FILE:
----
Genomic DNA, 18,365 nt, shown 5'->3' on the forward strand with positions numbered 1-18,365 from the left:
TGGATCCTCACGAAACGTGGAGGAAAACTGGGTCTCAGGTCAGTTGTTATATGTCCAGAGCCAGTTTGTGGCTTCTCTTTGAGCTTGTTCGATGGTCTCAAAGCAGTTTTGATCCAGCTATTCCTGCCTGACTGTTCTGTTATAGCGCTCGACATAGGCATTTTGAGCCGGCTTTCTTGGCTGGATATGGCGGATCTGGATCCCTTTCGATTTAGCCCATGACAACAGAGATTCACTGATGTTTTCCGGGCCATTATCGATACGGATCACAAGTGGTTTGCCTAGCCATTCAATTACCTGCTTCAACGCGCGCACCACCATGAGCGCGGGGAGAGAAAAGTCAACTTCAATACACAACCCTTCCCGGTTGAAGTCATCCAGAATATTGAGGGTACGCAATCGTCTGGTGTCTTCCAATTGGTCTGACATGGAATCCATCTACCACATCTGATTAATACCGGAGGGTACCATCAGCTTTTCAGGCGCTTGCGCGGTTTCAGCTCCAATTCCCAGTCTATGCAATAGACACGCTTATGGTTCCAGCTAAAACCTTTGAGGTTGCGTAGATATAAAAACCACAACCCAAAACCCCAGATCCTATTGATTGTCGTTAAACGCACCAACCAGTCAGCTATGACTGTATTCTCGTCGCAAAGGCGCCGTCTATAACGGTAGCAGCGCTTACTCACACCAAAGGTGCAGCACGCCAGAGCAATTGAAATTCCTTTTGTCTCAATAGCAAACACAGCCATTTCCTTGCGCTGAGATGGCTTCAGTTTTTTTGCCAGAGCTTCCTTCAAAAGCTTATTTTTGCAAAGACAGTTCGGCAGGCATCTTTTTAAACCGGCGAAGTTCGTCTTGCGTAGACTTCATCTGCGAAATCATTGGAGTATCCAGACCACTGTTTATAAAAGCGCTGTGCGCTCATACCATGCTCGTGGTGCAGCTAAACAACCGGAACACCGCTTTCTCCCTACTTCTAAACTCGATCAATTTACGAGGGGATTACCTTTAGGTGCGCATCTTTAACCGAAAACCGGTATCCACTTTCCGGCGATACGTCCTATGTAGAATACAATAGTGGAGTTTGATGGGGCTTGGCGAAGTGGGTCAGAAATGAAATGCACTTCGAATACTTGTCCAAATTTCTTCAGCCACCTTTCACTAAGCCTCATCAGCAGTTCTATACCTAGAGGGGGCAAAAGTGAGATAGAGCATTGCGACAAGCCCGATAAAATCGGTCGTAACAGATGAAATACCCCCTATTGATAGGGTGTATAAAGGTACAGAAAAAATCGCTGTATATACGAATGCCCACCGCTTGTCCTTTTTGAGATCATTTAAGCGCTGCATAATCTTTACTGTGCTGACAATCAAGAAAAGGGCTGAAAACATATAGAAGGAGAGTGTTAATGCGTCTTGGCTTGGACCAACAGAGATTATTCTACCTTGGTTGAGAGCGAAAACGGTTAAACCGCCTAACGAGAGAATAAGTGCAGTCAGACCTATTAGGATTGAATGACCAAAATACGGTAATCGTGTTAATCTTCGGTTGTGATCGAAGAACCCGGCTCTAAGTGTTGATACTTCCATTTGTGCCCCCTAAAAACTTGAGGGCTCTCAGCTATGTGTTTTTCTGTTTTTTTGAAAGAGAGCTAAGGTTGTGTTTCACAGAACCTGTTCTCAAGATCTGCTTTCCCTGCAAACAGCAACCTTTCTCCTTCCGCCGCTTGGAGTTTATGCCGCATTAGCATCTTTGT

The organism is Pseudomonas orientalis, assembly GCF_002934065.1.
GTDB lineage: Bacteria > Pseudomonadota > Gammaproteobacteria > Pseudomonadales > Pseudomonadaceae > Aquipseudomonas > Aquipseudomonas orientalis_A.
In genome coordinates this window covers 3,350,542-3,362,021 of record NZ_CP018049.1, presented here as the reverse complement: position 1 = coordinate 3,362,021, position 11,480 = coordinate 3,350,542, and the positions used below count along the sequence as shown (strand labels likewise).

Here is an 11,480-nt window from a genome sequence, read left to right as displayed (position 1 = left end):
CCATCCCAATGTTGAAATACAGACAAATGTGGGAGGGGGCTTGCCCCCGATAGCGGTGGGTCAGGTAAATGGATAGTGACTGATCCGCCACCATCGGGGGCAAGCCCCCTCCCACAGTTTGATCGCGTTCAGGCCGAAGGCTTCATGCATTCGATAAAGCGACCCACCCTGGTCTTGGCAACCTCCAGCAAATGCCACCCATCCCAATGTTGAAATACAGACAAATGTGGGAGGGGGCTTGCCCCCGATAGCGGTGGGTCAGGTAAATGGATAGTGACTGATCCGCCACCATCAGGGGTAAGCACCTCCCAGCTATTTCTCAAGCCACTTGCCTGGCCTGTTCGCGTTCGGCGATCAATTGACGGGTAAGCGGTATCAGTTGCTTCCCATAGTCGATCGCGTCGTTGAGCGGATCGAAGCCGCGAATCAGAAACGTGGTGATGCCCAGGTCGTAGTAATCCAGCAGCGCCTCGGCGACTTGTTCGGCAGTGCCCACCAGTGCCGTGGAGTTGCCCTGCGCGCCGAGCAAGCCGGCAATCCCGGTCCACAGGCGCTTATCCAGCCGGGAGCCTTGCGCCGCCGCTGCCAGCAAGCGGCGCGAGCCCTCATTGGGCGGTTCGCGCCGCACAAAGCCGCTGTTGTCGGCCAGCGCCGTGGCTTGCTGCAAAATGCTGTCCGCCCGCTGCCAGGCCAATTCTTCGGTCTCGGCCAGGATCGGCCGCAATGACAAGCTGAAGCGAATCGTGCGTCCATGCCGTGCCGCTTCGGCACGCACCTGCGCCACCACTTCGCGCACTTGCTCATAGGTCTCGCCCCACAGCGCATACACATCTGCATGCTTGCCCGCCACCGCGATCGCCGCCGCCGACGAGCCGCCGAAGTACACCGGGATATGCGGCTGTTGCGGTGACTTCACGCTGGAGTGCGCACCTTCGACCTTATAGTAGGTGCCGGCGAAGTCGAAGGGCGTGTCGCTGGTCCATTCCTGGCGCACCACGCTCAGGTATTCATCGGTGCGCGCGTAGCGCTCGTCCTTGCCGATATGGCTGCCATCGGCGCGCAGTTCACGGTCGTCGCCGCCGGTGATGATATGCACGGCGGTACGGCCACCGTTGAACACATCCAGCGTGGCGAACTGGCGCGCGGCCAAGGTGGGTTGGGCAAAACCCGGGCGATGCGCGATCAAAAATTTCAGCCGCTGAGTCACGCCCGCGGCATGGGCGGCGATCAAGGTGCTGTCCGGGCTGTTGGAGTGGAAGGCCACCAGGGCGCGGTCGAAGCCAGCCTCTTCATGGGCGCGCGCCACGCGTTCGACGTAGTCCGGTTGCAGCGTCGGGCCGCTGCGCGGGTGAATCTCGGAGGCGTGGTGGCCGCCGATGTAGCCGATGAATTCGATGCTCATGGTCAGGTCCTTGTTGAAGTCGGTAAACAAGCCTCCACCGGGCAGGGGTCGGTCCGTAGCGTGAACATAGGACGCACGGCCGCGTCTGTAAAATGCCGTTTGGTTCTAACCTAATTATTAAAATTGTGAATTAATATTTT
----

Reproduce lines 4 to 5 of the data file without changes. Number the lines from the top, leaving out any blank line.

GTDB lineage: Bacteria > Pseudomonadota > Gammaproteobacteria > Pseudomonadales > Pseudomonadaceae > Aquipseudomonas > Aquipseudomonas orientalis_A.
In genome coordinates this window covers 3,350,542-3,362,021 of record NZ_CP018049.1, presented here as the reverse complement: position 1 = coordinate 3,362,021, position 11,480 = coordinate 3,350,542, and the positions used below count along the sequence as shown (strand labels likewise).